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Re: Compromised machines liable for damage?
Yes, I think this is the only way it will work. Plaintiffs that are notThe reason there have not been any lawsuits against vendors is because of license agreements -- every software license I've ever read, including the GPL, disclaims all warranties, liability, etc. It's not clear to me that that would stand up with a consumer plaintiff, as opposed to a business; that hasn't been litigated. I tried to get around that problem for the moot court by looking at third parties who were injured by a problem in a software package they hadn't licensed -- think Slammer, for example, which took out the Internet for everyone.
subject to the EULA will have to sue the manufacturer of vulnerable
software installed on remote systems that attack their site. Otherwise,
the liability waivers they signed make it much harder. Of course, interestingly,
automobile manufacturers cannot get around having to build cars that
meet safety standards regardless of waivers customers may sign. Perhaps
what we need first is a consortium to agree on a set of standards for
software security followed by someone like Ralph Nader doing the
"Unsafe at any clockspeed" campaign.
The issue of liability based on operational practices is untested. As I concluded in that book chapter from 1994, I (and the attorneys who helped me (a lot) with it) felt that there may very well be cause for a lawsuit. However, to the best of my knowledge there have been no court rulings on this issue. Unless and until that happens, we're just guessing. I'll give two short quotes that illustrate why I'm concerned. This one is from a standard textbook on tort law:
Yep... I think that is true. However, unless and until someone steps up and actually does it (and frankly, I think the effective strategy here would be coordinating a large number of injured parties in small offices and residences to sue in small claims court at roughly the same time), all we'll be able to do is guess.
The standard of conduct imposed by the law is an external one, based upon what society demands generally of its members, rather than upon the actor's personal morality or individual sense of right and wrong. A failure to conform to the standard is negligence, therefore, even if it is due to clumsiness, stupidity, forgetfulness, an excitable temperament, or even sheer ignorance. An honest blunder, or a mistaken belief that no damage will result, may absolve the actor from moral blame, but the harm to others is still as great, and the actor's individual standards must give way in this area of the law to those of the public. In other words, society may require of a person not to be awkward or a fool.
So, does that mean that if most of society is ignorant enough to tolerate insecure buggy software, we must accept that as the standard for software performance? That is an unfortunately low barrier indeed for a profession like software development. In general, professional liability is different from general civil liability. Once money changes hands, you have a much greater "duty to care" about the potential harm caused by your "product" than an individual citizen. For example, a guy that pours gasoline into his gopher holes and lights it is an idiot. However, as long as everything he blows up is his own and he harms noone else, he's still just an idiot, but, not liable. However, if he packages gas cans and matches together and sells them with instructions as a "Gopher Eradication Kit", he gets to be liable for the damage to all the houses of all the people dumb enough to use his product, and, any neighbors unfortunate enough to live within the blast radii. Let's face it, some software vendors are selling the moral equivalent of a minivan with no seatbelts and no airbags.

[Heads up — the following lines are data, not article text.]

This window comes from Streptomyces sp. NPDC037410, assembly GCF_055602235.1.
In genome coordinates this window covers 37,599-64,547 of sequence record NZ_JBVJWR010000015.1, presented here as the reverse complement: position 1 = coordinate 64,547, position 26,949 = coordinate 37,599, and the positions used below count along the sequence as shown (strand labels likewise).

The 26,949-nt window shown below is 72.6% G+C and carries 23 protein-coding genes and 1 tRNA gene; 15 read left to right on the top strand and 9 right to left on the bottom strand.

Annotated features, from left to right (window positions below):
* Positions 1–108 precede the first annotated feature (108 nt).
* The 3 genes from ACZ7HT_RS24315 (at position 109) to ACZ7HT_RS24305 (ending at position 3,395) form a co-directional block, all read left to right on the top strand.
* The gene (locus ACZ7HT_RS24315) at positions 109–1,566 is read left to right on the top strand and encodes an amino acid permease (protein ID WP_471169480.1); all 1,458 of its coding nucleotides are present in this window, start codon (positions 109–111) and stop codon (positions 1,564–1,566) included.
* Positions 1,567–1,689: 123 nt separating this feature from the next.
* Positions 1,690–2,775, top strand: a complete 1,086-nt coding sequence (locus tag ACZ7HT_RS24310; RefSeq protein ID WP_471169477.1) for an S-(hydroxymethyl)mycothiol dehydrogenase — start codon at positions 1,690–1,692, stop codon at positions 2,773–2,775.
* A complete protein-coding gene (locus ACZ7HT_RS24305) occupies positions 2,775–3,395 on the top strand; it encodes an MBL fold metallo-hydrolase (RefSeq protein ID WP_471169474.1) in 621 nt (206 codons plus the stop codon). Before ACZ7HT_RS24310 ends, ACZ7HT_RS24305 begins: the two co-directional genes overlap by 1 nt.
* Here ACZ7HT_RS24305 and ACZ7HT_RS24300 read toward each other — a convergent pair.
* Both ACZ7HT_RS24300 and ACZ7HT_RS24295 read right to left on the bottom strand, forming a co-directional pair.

The second, a quote from a 1932 (U.S.) Court of Appeals opinion, was for a case where some barges sank because the tugboat pulling them had no radio receivers, and hence didn't know the weather forecast: Indeed in most cases reasonable prudence is in face common prudence; but strictly it is never its measure; a whole calling may have unduly lagged in the adoption of new and available devices. It may never set its own tests, however persuasive be its usages. Courts must in the end say what is required; there are precautions so imperative that even their universal disregard will not excuse their omission. ... But here there was no custom at all as to receiving sets; some had them, some did not; the most that can be urged is that they had not yet become general. Certainly in such a case we need not pause; when some have thought a device necessary, at least we may say that they were right, and the others too slack. ... We hold [against] the tugs therefore because [if] they had been properly equipped, they would have got the Arlington [weather] reports. The injury was a direct consequence of this unseaworthiness. Again, though, this has never been litigated for ISP-type issues.
Those will be interesting cases as well if they are ever tested, but, I think they will actually be more complex than injured third parties suing software VENDORS over vulnerable software which later caused harm. Again, I think that the David v. Goliath nature of the majority of injured parties v. software vendors means that a large highly visible class action or high-profile suit is unlikely to meet with much success. However, given the relatively low risks associated with filing in small claims court in most jurisdictions and extremely low filing costs associated, I think it would be very interesting to see a coordinated attack of this nature played out in the small claims courts across the country. Even if the software vendors were able to win each and every case, the costs of fighting them would be impressive and would send a pretty clear message that we, as a society, are fed up and won't take it any more. Owen